“Le Ritz”: Two Words That Never Lose Their Charm
History, opulence, wonder — the grande dame of Paris maintains her crown.
“Le Ritz, s’il vous plaît.” It’s a sentence to be spoken at least once in life.
Because you want life to take you to the Ritz Paris—because it’s, well, the Ritz, and because you want to see the cocked eyebrow the driver sports on hearing such an utterance, for he wasn’t expecting it given that you were simply hailing a street cab (for ease) at Gare Montparnasse following a delightful weekend with friends at their “country” (okay, Les Yvelines) pile.
And so here we are, blowing through the Left Bank towards a crossing of the Seine en route to the sparkling centre of Paris—Place Vendôme—and the city’s most famous hotel. Past the attentive, top-hatted doormen and through the revolving doors, directly into a world of wonder and Belle Époque charms—the lavish and long corridor, carpeted grand staircase, a parade of those staying and visiting.
This is grandeur and history and wealth all wound together and framed by faultless service, which begins at the removed check-in desk and the offer of beverages, a famed madeleine dessert, anything at all—delivered in perfect English.
Up to a sumptuous executive room that surprises in its size, so too the direct views over Place Vendôme and its comings and goings. It’s a vista that at times is hard to fathom given the history, the square having been built on the orders of Louis XIV, before Napoleon replaced the central statue of the King in 1792 with a bronze column made of 1,200 enemy canons.
Today, the view is of enthralled tourists, the whir of suited men on scooters, a well-heeled weimaraner in orange “shoes” (true) strutting before lavish boutiques from some of the world’s best luxury brands: Boucheron, Dior, Louis Vuitton, Chanel, Patek Philippe and more.
Back in the room—dominated by a king-size canopy bed—expect walls of flocked wallpaper as well as a desk, armchair, fireplace and windows framed by brocade curtains with tasselled edges. Pillowcases have been embroidered with my initials—a touch usually reserved for more frequent guests and those in “higher” suites—and then let’s get to it, the taps. Yes, the bathrooms here are a bold play of marble and mirrors (with inset TVs) and plush peach towels and robes (the colour favoured by founder César Ritz, who believed it flattering to a woman’s complexion). But then there are those ornate gold swan taps—more detailed in the flesh, fun all the same. Perhaps. We’re still processing them.
The exterior history is a match for the hotel itself—a former palace-styled townhouse first built by Jules Hardouin-Mansart, royal architect to Louis XIV, in 1705, before being purchased by César in the late 1800s. The Swiss hotelier wanted to produce the world’s most lavish hotel—which he did. Its 1898 opening became an immediate success, luring royals, artists, the famous and the feted. It was also the only hotel to offer a personal bathroom attached to each room—unheard of at the time.
Of all the Ritz tales, and there are many, one regarding Ernest Hemingway’s WWII “liberation” of the property is fun. The famous author—then a correspondent for Collier’s—landed at the hotel with a group of Resistance fighters and a machine gun.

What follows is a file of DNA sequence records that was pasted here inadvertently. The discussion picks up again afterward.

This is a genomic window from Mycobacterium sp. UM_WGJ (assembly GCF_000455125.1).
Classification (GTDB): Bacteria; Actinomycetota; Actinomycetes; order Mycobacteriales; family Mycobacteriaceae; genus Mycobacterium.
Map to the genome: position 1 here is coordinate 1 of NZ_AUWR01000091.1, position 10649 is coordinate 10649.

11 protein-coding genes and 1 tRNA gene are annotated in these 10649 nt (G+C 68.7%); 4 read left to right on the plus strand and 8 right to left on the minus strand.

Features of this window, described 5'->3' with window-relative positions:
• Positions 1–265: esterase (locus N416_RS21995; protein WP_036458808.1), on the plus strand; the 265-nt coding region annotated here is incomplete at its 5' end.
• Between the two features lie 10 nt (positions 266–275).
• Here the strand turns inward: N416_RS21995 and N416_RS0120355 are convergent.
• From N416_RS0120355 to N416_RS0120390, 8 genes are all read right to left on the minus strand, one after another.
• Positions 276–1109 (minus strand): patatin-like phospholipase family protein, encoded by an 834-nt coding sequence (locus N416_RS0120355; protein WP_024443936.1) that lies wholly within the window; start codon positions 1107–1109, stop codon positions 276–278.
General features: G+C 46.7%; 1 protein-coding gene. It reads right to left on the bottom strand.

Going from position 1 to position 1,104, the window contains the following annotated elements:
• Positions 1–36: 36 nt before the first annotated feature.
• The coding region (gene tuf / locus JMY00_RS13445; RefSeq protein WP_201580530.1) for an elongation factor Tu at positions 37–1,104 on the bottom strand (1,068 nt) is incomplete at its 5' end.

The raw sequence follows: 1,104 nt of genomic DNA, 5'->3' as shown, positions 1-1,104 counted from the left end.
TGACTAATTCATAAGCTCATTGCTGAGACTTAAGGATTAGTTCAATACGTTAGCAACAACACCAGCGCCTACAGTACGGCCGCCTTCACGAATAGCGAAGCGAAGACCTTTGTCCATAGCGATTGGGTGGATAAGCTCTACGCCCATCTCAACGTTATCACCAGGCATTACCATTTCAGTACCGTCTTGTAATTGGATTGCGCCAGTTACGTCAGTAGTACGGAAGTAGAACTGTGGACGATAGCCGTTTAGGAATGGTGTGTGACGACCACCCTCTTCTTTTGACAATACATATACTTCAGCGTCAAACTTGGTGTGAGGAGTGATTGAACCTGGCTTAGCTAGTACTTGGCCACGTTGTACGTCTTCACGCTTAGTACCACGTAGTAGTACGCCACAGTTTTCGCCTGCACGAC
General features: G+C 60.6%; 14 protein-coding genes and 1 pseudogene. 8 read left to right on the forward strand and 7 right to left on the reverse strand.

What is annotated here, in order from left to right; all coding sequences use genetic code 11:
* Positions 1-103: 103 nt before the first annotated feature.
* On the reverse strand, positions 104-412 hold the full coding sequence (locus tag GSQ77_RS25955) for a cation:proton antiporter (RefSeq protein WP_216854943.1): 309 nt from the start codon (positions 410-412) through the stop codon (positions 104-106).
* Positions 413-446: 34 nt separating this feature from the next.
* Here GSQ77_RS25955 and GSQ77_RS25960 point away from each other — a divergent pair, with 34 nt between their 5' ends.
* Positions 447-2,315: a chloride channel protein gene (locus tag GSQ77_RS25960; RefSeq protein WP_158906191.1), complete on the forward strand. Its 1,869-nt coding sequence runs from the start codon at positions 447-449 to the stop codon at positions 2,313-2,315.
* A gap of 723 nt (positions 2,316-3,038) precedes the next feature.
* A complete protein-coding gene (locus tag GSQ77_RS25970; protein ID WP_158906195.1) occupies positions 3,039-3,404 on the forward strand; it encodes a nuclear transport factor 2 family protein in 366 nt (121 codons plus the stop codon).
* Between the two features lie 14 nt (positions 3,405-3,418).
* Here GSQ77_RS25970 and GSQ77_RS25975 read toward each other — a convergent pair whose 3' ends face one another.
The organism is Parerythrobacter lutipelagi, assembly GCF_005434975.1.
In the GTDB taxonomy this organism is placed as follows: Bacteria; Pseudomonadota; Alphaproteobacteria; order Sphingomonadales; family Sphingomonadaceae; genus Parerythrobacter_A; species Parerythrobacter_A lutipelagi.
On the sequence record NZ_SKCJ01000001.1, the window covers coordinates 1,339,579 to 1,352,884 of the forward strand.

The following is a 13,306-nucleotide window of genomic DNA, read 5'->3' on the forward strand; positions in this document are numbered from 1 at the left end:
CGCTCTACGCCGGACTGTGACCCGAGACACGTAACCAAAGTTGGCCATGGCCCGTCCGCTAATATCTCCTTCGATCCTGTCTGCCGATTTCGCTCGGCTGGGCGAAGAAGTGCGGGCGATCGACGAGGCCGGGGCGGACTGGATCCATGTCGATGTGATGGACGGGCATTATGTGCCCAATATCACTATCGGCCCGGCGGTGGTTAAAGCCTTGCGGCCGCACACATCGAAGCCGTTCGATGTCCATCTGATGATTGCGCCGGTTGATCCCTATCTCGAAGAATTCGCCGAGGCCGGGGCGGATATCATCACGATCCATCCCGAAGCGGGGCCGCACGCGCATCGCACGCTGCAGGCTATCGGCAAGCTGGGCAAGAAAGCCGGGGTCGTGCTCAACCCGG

“Where are the Nazis? I have come to liberate the Ritz,” said Hemingway.
“Monsieur,” chimed hotel manager Claude Auzello. “They left a long time ago, and I cannot let you enter with a weapon.”
As the story runs, Hemingway allegedly put the weapon down, went inside and ran up a tab for 51 dry martinis. It’s why you’ll find Bar Hemingway—an intimate place of leather and wood and wondrous libations—to the rear of the property on Rue Cambon (which boasts its own entrance) and which is a worthy end to each and every day.
Famous names are also lent to the property’s most prestigious suites: Maria Callas, Windsor, F. Scott Fitzgerald and Coco Chanel, among others. The famed French fashion designer lived at the Ritz, on and off, from 1937 until her death in 1971. Today, Chanel’s namesake suite is an ode to her signature style: black and white, straight lines and a gentle art deco flourish—far removed from the décor of other suites, with a level of opulence lifted from the Palace of Versailles.
Downstairs you’ll find the elevated French bistro stylings and menus of Bar Vendôme (we indulged in a seasonal mushroom dish, though you can also head for a memorable breakfast), as well as the lavish Belle Époque Salon Proust (yes, the novelist was also a Ritz habitué) for the high tea or even higher champagne.
Also to the rear of the property sits Le Comptoir, an indulgent patisserie from the Ritz’s master pastry chef François Perret. The glazed madeleine is made of dreams, as are the melty tarte aux pommes and uniquely designed open sandwiches made to eat on the go (so very not Parisian but handy as an interloper).
Rightly making worldwide news on its opening in 2022, the subterranean Ritz Spa is its own version of luxury with stunning décor, deep-treatment menus, a salon from Australian hairdresser David Mallett and an indoor swimming pool that is truly breathtaking. For further repose, the internal garden in the style of a jardin à la française is not to be missed, a place of calm that’s incomparable in the 1st.
Le Ritz. A stirring of the senses unlike any other Parisian property—a hotel you’ll want to demand to be taken to, at least once.
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